Is big business in schools such a bad thing?

Is big business in schools such a bad thing?

Yesterday, the NSW Teachers Federation (NSWTF) released a report – titled: Commercialisation in public schooling: An Australian Study – which involved 2,193 educators from across Australia.

The report’s authors say that teachers and principals are concerned about the increasing “creep” of commercialism into public schooling

Of the 2,193 educators surveyed, 51% were located in NSW, where multinational edu-business giant, Pearson Australia, prints and distributes the high-stakes NAPLAN tests for schools.

In 2012, Pearson Australia reached two agreements with the NSW Education Standards Authority (NESA) worth $51.9m to oversee the marking process and reporting of NAPLAN results.

This caused great anxiety among public education advocates like the NSWTF and the Australian Education Union (AEU), which saw this development as evidence of the growing corporatisation of schools.

NSW Secondary Principals Council (NSWSPC) president, Chris Presland, told The Educator that while it is harmless for a commercial entity to develop an education resource, there is a growing concern about the notion of one corporation controlling all elements of the curriculum, testing and resourcing.

“It’s important to note that in addition to overseeing the marking and reporting process, Pearson also provides professional learning and resource material to support people getting through literacy tests,” he said.

Presland added that controlling the testing doesn’t necessarily mean setting the tests, but if Pearson was to get to that point, there would be “an obvious conflict of interest”.

“If you look at the US as an example, Pearson controls every element of the testing, marketing and support material, but also has input into curriculum development,” he said.

Overseas, in 2014, the value of the US Education Technology (EdTech) market was estimated to be worth over $8.38bn by the Software and Information Industry Association (SIIA). This was 5.1% higher than in 2013.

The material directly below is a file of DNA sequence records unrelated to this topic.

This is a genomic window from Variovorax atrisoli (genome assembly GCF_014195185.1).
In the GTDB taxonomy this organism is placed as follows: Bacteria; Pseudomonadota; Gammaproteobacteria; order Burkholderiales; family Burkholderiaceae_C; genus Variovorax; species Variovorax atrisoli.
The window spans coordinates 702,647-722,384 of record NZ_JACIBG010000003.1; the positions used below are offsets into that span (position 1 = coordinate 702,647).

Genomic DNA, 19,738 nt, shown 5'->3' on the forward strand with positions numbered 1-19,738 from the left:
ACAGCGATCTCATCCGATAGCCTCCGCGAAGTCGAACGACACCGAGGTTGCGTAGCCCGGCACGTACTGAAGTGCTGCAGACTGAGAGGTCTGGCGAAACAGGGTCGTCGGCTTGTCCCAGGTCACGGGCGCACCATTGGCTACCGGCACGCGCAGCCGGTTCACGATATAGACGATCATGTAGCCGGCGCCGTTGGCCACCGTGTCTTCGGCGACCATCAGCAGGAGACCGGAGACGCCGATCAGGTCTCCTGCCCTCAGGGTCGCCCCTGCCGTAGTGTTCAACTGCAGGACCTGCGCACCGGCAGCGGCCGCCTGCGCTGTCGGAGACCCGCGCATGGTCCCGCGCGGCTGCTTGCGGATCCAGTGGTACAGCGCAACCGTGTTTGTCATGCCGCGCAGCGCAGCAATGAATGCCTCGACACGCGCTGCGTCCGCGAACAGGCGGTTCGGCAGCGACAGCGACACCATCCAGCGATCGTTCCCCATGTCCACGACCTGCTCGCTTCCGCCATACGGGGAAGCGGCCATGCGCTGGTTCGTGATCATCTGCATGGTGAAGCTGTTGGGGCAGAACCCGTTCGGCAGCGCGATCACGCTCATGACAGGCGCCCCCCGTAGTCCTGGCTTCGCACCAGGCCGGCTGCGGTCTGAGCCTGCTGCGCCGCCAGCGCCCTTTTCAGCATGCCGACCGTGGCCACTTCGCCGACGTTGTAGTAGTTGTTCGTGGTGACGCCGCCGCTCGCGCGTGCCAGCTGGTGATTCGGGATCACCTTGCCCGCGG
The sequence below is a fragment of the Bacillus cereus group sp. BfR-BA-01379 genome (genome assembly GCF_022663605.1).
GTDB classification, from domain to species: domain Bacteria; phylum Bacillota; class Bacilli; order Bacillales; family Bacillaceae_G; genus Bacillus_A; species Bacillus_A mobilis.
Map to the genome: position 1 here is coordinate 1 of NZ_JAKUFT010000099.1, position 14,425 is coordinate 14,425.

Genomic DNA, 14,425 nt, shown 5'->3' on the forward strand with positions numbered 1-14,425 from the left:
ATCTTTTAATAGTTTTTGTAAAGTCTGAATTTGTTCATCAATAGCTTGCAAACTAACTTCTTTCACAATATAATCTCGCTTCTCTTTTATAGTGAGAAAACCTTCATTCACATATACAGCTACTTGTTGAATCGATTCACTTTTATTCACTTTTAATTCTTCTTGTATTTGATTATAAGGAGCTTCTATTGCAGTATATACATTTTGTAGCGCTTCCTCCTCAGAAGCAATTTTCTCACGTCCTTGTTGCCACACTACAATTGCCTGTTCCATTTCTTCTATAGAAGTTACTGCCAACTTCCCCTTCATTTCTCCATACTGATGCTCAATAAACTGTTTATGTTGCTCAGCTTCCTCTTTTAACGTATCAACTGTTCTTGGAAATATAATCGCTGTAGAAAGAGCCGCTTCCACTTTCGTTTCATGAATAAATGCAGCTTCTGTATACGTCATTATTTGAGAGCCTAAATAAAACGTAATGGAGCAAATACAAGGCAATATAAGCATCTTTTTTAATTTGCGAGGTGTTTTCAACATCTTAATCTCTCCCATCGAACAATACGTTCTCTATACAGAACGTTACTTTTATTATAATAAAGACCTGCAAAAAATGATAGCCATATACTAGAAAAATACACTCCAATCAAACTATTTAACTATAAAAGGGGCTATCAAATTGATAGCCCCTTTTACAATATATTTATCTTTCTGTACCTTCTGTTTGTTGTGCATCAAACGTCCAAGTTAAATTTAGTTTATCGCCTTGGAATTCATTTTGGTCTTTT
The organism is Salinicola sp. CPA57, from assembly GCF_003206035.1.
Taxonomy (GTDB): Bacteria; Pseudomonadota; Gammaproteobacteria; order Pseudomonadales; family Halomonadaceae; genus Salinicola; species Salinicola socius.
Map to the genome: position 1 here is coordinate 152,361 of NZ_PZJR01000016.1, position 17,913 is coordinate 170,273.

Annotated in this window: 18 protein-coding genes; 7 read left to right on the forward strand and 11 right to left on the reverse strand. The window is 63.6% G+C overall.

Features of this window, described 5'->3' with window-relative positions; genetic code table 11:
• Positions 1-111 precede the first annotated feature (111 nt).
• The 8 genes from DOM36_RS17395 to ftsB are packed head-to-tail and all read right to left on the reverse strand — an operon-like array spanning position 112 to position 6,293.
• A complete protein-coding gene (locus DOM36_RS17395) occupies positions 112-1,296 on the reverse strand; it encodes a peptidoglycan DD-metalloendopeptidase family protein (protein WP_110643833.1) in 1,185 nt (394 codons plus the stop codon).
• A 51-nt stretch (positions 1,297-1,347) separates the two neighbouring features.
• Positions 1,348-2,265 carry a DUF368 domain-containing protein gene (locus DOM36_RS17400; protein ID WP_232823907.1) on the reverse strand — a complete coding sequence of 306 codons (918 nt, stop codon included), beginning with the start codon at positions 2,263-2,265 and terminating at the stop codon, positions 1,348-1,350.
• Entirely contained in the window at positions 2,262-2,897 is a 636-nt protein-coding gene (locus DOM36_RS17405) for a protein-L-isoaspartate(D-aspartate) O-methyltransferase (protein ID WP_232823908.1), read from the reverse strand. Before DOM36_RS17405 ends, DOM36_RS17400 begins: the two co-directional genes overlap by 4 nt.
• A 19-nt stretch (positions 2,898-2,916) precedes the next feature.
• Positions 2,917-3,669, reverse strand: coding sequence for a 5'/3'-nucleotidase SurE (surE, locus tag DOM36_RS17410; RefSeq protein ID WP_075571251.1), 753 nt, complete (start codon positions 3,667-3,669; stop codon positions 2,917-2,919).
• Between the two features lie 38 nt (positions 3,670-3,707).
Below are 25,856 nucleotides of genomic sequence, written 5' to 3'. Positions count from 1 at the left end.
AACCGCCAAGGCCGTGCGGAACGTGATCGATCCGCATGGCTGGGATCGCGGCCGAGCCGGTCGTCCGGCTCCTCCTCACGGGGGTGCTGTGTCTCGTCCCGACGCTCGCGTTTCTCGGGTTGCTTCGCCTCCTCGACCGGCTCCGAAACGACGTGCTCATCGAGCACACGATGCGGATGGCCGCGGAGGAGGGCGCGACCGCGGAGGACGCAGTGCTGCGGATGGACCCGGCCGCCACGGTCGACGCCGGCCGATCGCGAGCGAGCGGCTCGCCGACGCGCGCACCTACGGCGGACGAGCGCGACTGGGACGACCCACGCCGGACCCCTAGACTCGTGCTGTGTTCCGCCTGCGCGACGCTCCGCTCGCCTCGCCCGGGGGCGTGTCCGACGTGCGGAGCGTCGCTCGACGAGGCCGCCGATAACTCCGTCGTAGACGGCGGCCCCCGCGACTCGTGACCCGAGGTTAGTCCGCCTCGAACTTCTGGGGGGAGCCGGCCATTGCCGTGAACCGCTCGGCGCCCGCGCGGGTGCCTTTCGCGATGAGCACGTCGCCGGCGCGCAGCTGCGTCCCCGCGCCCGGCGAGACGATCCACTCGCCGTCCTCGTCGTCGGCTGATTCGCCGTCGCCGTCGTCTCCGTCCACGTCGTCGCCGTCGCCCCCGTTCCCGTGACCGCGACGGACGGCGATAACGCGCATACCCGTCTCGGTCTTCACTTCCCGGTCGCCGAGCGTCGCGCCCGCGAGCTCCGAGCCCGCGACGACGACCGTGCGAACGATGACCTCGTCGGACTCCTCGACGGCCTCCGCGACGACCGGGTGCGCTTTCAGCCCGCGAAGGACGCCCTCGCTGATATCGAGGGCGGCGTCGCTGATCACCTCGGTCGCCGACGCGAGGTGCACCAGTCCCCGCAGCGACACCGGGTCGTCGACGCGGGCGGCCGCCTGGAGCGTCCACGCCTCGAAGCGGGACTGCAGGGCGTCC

“Testing and assessment was the most valuable market category in 2014, worth $US2.5bn, after growing by 57% over the previous two years,” the latest study found.

However, Pearson Australia managing director, David Barnett, told The Educator that the report surveys union members only - which make up about 30% of all teachers and principals.

“The authors concede it's not a fair representation of the views of all Australian educators,” Barnett said.

“Many public school teachers are authors of the resources we publish, or come in to mark the NAPLAN on a casual basis – both of which boosts their income.”

Barnett said if the conflicts of interest that the union are suggesting existed, they would be a breach of the company’s contractual arrangements.

"We don't sell any NAPLAN test preparation products or tutoring services, nor do we create or use any NAPLAN questions in our learning resources,” he said.

“We have never breached the privacy of any student or teacher and take data security seriously – only a few people have access to the data to do their job.”

Barnett said Pearson has tried to discuss the unions' concerns directly but have been unable to secure a meeting.

“We’ve arranged four meetings with NSWTF president, Maurie Mulheron, over the past 12 months and he has cancelled each time,” Barnett said.

Dr Paul Harrison, senior lecturer at Deakin University’s faculty of business and law, told The Educator that the issue around corporatisation of Australian schools is more complex than meets the eye.

“The fact that schools need funds to run programs means that they will go looking for funds in all sorts of places, including ones where big businesses are operating,” he said.

“So there is a kind of incidental responsibility that the Department has to fund important school programs, because if they don’t, schools will not hesitate to look elsewhere.”

However, Harrison pointed out that if Departments were to regulate against corporate involvement in schools, a much bigger issue of taxpayer spending and government funding would arise.

“Culturally, the communication from the Department should be around putting students’ needs first and think about their needs in a broad way,” he said.

“This is not just about thinking of student needs in terms of the programs they have, but also about the long-term implications of exposing them to brands and giving a competitive advantage to a brand that has the resources to get into schools.”


HAVE YOUR SAY: Is the corporatisation of schools going too far?